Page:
Updated 2013-11-29 16:32:31 by pooryorick

Richard Suchenwirth 1999-08-13:

This proc creates a frame and grids buttons into it for the specified character range (Unicodes welcome, but in 0x.. notation!). Each button bears its character as label, and inserts its character into the text widget specified with the -receiver option. This requires Tcl/Tk 8.1 or better and a font with the characters you want (of course).

See Also  edit

A little Korean editor

Description  edit


  • -keys range: list of (decimal or hex Unicodes of) characters to display. Consecutive sequences may be written as range, e.g. {0x21-0x7E} gives the printable lower ASCII chars.
  • -keysperline n: number of keys per line, default: 16.
  • -title string: If not "", text of a title label displayed above the keys. Default: "".
  • -dir direction: if "r2l", moves cursor one to the left after each keypress. Useful for Arab/Hebrew. Default: l2r.
  • -receiver widgetpath: Name of a text widget to receive the keystrokes at its insert cursor.

EXAMPLE: a rudimentary editor for Cyrillic, in two lines: (see also A little Unicode editor)
   pack [text .t -width 80 -height 24]
   pack [keyboard .kbd -title Cyrillic -keys {0x410-0x44f} -receiver .t]

 proc keyboard {w args} {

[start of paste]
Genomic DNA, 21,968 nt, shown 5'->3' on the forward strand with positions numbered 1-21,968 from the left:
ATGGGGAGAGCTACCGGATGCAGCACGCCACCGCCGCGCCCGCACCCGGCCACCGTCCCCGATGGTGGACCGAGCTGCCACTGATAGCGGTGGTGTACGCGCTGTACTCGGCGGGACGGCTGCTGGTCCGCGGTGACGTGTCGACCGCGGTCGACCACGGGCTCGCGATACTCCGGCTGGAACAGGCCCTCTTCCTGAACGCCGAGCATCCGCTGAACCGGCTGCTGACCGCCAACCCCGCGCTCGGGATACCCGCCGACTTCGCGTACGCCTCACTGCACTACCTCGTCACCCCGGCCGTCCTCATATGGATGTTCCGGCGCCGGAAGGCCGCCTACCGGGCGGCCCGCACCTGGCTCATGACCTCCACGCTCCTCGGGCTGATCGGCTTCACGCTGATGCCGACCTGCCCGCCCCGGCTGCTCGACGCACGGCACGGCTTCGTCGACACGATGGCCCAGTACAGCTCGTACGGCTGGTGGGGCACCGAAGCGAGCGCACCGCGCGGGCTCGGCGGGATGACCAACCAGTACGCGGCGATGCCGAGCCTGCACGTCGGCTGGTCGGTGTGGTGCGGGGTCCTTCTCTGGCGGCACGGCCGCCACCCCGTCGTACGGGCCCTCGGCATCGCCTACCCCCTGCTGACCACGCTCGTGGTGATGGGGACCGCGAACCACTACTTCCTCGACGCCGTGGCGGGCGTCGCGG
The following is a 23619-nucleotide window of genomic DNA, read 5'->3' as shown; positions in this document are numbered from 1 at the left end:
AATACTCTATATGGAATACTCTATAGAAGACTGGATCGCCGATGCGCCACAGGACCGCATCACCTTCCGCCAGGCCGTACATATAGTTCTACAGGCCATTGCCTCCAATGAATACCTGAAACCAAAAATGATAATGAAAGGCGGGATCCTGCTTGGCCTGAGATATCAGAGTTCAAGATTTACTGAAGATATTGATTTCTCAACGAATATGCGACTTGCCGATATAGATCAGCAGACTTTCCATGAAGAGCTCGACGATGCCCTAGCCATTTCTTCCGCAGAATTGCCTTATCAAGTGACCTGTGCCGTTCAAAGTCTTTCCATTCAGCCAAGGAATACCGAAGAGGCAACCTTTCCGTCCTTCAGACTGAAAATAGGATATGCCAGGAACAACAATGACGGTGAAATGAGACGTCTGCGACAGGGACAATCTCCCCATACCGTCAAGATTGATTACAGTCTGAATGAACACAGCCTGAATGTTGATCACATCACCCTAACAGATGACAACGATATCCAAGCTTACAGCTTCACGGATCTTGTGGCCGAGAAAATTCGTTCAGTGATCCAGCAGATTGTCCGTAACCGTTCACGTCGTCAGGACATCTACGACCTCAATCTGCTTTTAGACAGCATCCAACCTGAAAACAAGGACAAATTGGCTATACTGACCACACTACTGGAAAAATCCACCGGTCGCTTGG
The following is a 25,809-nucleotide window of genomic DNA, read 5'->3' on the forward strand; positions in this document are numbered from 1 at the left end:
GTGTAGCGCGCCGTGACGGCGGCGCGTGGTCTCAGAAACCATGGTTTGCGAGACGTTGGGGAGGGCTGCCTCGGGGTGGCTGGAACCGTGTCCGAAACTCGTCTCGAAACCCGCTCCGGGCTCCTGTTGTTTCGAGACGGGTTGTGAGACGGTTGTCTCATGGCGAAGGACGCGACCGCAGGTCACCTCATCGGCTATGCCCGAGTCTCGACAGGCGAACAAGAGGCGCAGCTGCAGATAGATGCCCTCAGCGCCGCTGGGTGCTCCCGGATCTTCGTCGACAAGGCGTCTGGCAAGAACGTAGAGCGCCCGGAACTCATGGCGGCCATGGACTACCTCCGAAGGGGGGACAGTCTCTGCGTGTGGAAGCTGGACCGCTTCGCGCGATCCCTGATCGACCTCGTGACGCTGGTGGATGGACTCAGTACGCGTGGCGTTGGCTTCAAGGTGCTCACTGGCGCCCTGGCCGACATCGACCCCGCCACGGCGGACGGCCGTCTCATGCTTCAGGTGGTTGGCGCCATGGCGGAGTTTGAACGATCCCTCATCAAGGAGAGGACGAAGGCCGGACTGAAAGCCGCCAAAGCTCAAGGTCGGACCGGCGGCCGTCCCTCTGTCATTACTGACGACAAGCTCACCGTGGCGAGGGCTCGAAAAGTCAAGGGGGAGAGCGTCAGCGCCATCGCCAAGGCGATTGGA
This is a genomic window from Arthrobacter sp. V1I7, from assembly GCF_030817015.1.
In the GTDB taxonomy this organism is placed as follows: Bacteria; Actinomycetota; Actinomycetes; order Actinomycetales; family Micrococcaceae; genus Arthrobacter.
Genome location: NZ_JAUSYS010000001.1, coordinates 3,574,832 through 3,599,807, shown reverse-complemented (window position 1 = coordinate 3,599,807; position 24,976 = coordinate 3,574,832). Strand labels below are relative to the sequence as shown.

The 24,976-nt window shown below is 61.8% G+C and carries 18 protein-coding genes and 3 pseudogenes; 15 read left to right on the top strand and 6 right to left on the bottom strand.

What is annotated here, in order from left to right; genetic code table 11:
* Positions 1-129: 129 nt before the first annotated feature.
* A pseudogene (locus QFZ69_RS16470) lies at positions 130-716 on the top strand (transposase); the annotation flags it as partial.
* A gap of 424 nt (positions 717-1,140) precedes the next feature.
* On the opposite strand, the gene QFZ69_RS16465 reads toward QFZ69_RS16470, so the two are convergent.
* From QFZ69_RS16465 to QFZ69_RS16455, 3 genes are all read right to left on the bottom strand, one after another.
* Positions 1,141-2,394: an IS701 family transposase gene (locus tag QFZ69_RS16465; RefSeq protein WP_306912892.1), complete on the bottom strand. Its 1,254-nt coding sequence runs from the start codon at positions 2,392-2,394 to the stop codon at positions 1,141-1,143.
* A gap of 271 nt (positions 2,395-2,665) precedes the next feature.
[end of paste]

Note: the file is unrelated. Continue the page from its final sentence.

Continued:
frame $w
   array set opts {
      -keys {0x21-0x7E} -title "" -keysperline 16 -dir l2r -receiver ""
   array set opts $args ;# no errors checked 
   set klist {}; set n 0
   if {$opts(-title)!=""} {
      grid [label $w.title -text $opts(-title) ] \
               -sticky news -columnspan $opts(-keysperline)
   foreach i [clist2list $opts(-keys)] {
      set c [format %c $i]
      set cmd "$opts(-receiver) insert insert [list $c]"
      if {$opts(-dir)=="r2l"} {
         append cmd ";$opts(-receiver) mark set insert {insert - 1 chars}"
      } ;# crude approach to right-to-left (Arabic, Hebrew) 
      button $w.k$i -text $c -command $cmd  -padx 5 -pady 0
      lappend klist $w.k$i
      if {[incr n]==$opts(-keysperline)} {
        eval grid $klist -sticky news
        set n 0; set klist {}
    if [llength $klist] {eval grid $klist -sticky news}
    set w ;# return widget pathname, as the others do
 proc clist2list {clist} {
    #-- clist: compact integer list w.ranges, e.g. {1-5 7 9-11}
    set res {}
    foreach i $clist {
        if [regexp {([^-]+)-([^-]+)} $i -> from to] {
            for {set j [expr $from]} {$j<=[expr $to]} {incr j} {
                lappend res $j
        } else {lappend res [expr $i]}
    set res

And here's some useful ranges if you happen to have the Cyberbit font:
 Arabic (context glyphs) {0xFE80-0xFEFC} r2l
 Cyrillic                {0x410-0x44f}
 Greek                   {0x386-0x38a 0x38c 0x38e-0x3a1 0x3a3-0x3ce}
 Hebrew                  {0x5d0-0x5ea 0x5f0-0x5f4}  r2l
 Hiragana                {0x3041-0x3094}
 Katakana                {0x30A1-0xU30FE}
 Thai                    {0xE01-0xE3A 0xE3F-0xE5B}


It would be more straightforward to specify characters in the -keys argument literally, or in \uxxxx notation. But at home I still have 8.1a1 (blush) where Unicode scan don't work.

RS Update: I'm on 8.4 now for a while, and the latest evolution of the above code is at iKey: a tiny multilingual keyboard, which instead of buttons, has the characters directly clickable on a canvas, so it fits the small iPAQ screen.

George Petasis: Another virtual keyboard that has a slightly different orientation (it tries to mimic the operation of a usual keyboard) can be found here